Image courtesy of the Agency for Toxic Substances and Disease Registry (ATSDR)
By Lori Freshwater
The story of the chemicals at Camp Lejeune began almost as soon as the base did. World War II changed, everything. In May of 1941, construction began on a tent city using a commandeered family’s summer cottage as headquarters. This kind of transformation was going on across America. By the end of 1943, there were 345 main bases around the country. Most in rural areas. In Nebraska, 12 new Army air bases. In Texas, Andre Higgins went from a small boatyard operator in the Louisiana Bayou to building the amphibious boats some think won the war. Communities were transformed, and so was the country.
By February 1942, 19 platoon-sized barracks were constructed to provide billeting for about 1,400 men, raising the base’s capacity to 42,000. Some farmers were still trying to leave as the Marines were moving in.
The Hadnot Point fuel farm was built and consisted of 15 underground fuel tanks. Documents reveal the amount of diesel fuel spilled from those tanks — and that’s not even accounting for fuel lost during transfers or unreported leaks. A spill larger than 100,000 gallons is categorized as a major oil spill by the Coast Guard. The Hadnot fuel farm poured an estimated 800,000 gallons of fuel into the soil and groundwater. Records show that a water well on Lejeune in 1984 was contaminated by leaking fuel and yet it was left functioning for at least five months after samples showed the presence of carcinogenic chemicals.When fuel leaks underground – into the soil and groundwater goes petrochemicals.
In post-WWII the business of war in America was only getting started. A decade after farms became a tent city known as Camp Lejeune, Jacksonville North Carolina had already begun to feed off the Marine Corps base economically. Stores and dry cleaners and other businesses had already opened along the main road that runs along the edge of the base before it forks off into the main entrance. Enlisted Marines who were recruited east of the Mississippi were sent to the School of Infantry through that entrance to Camp Lejeune. Most of the young ones, some still teenagers, did not have cars so they walked wherever they had to go. One place they had to go was the dry cleaners.
A Greek family named Melts opened a family dry-cleaning business called ABC One Hour Cleaners and word got around they had the lowest prices to square away the young Marine uniforms. The dry cleaners were close so the Marines could get their uniforms cleaned and made straight and stiff with starch when they needed. And it was needed quite a bit. In 2003 there was a revision of the regulations, “the use of starch, sizing and any process that involves dry-cleaning or a steam press will adversely affect the treatments and durability of the uniform and is not authorized,” but in the decades before starch was the thing. Even for the Combat Utility Uniform, sometimes called Utilities or Camos.
But ABC Cleaners made more than money. It made waste: tons of waste from the solvent used to dry-clean the uniforms. Two to three 55-gallon drums of the solvent a month. About three gallons a day of toxic muck. And the thing that made the Melts’ business different than the other dry cleaners was that the owner used the muck to fill potholes in his parking lot and poured the rest into the drains. This muck got into the water supply and formed contaminated plumes that are still under the ground today.
In order to understand the extent of the damage done at Camp Lejeune, it is necessary to understand the chemicals. There were many more than will be discussed, but knowing about just four of them is enough to understand the magnitude of what happened at Camp Lejeune and what is still happening to human beings like me who were there.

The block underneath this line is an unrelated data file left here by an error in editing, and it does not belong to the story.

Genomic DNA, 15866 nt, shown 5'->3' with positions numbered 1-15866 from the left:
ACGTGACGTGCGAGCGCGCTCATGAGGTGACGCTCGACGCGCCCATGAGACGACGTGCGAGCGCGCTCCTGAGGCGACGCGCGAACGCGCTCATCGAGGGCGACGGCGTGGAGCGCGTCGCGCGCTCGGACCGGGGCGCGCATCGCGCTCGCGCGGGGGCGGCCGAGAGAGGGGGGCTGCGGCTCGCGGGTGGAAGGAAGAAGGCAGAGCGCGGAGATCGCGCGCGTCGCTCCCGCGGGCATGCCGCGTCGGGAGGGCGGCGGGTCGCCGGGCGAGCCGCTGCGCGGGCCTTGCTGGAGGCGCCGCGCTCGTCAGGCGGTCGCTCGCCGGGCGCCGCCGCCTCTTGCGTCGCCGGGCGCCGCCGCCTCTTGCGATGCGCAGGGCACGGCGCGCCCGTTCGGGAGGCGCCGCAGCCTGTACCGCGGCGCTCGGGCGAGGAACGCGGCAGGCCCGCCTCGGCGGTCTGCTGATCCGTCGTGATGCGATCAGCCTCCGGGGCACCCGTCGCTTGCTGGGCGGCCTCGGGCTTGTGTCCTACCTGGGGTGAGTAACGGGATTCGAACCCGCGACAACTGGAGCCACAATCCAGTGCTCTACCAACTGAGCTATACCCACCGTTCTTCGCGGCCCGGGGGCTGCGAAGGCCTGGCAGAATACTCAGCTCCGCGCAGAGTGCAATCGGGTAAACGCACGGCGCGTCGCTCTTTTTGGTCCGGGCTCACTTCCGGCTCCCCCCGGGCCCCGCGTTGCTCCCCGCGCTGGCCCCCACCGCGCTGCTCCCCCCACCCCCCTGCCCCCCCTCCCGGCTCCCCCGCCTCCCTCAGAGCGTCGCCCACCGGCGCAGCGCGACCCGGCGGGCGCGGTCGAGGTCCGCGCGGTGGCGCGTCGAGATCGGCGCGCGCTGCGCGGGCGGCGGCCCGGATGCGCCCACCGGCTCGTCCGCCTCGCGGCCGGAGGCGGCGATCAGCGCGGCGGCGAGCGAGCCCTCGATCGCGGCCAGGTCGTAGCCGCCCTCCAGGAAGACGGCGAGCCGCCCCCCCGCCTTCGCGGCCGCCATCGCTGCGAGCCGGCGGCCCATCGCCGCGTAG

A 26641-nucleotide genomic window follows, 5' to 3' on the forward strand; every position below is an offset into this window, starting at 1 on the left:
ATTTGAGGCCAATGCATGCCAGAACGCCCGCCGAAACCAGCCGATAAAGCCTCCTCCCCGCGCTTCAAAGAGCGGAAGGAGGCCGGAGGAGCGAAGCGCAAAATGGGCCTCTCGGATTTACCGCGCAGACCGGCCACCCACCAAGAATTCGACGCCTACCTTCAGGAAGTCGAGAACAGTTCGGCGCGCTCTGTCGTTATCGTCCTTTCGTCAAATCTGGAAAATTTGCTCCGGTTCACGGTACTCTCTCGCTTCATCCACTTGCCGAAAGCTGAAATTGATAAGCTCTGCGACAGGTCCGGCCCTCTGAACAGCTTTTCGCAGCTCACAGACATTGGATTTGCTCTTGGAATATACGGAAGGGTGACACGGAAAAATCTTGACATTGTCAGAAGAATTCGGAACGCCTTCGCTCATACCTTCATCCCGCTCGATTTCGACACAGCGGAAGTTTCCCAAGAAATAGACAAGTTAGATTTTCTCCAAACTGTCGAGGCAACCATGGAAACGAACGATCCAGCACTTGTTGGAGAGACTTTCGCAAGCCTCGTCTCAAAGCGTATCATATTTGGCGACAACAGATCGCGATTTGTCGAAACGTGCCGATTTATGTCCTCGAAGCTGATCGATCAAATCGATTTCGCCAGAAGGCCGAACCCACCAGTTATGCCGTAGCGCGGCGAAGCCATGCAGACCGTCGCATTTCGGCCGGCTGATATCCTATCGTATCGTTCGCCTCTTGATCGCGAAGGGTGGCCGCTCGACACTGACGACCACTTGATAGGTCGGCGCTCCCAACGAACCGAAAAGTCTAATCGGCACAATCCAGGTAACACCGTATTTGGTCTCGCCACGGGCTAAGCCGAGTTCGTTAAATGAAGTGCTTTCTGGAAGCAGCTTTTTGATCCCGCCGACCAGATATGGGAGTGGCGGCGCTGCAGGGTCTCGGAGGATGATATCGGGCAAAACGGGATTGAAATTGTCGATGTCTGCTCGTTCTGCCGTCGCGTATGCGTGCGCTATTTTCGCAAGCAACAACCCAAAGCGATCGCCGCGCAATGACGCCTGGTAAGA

The Agency for Toxic Substances and Disease Registry (ATSDR) has been conducting studies on the water we drank at Camp Lejeune. Some of the chemicals we were exposed to are identified with long and complicated words, but are reduced to the benign evil of an acronym.
The ATSDR issued a position on our water, saying, “past exposures from the 1950s through February 1985 to trichloroethylene (TCE), tetrachloroethylene (PCE), vinyl chloride, and other contaminants in the drinking water at the Camp Lejeune likely increased the risk of cancers.” For those of us who were poisoned, this science is about our lives, and our deaths. But in addition to those chemicals, we would eventually learn we had also been exposed to the deadly carcinogen benzene.
First, let’s talk about what it means to be a volatile organic compound (VOC) because most of what we deal with falls into that category.
A volatile organic compound, or VOC, is responsible for the identifiable smells of familiar things like paint thinner and other household chemicals. They are low in water solubility which prevents them from dissolving in water. They also have high vapor pressure which means at room temperature they can vaporize and float up in their gaseous state causing another dangerous human pathway. It is possible to be poisoned by VOC’s by drinking them in your water and breathing them in your air if they are present in groundwater under your dwelling. For a deeper dive into the chemistry we turn to EHow’s Robin Higgins for a breakdown.
The first of the four main chemicals I will discuss is trichloroethylene (TCE) which is pronounced trī-ˌklȯr-ō-ˈe-thə-ˌlēn (tri-cloor-oh-etha-lene). Besides TCE, trichloroethylene is known by the benign yet somewhat appropriate sounding nickname Tricky. It is a chlorinated solvent, which is helpful for remembering because these chemicals dis-solve things like oil and grease. And trichloroethylene or TCE is a known human carcinogen.
Concerning Camp Lejeune, TCE is the chemical associated most with degreasers and cleaners used on equipment on the base. From radio parts to tanks, the TCE flowed freely and was disposed of without care. According to ATSDR:
Trichloroethylene is a colorless, volatile liquid. Liquid trichloroethylene evaporates quickly into the air. It is nonflammable and has a sweet odor.
The two major uses of trichloroethylene are as a solvent to remove grease from metal parts and as a chemical that is used to make other chemicals, especially the refrigerant, HFC-134a. Trichloroethylene has also been used as an extraction solvent for greases, oils, fats, waxes, and tars; by the textile processing industry to scour cotton, wool, and other fabrics; in dry cleaning operations; and as a component of adhesives, lubricants, paints, varnishes, paint strippers, pesticides, and cold metal cleaners
As far as the health effects, TCE can be linked to cancers and other illnesses. The ATSDR also shared strong evidence that it can cause cancer of the liver and kidney, as well as cancers of the blood like malignant lymphoma, and there is “some evidence for trichloroethylene-induced testicular cancer and leukemia in rats and lymphomas and lung tumors in mice.” Importantly, TCE is at the forefront of studies linking a chemical to immune dysregulation and autoimmune conditions. According to ATSDR, “Exposure to trichloroethylene in the workplace may cause scleroderma (a systemic autoimmune disease) in some people.” There have also been studies linking trichloroethylene to “decreases in sex drive, sperm quality, and reproductive hormone levels.”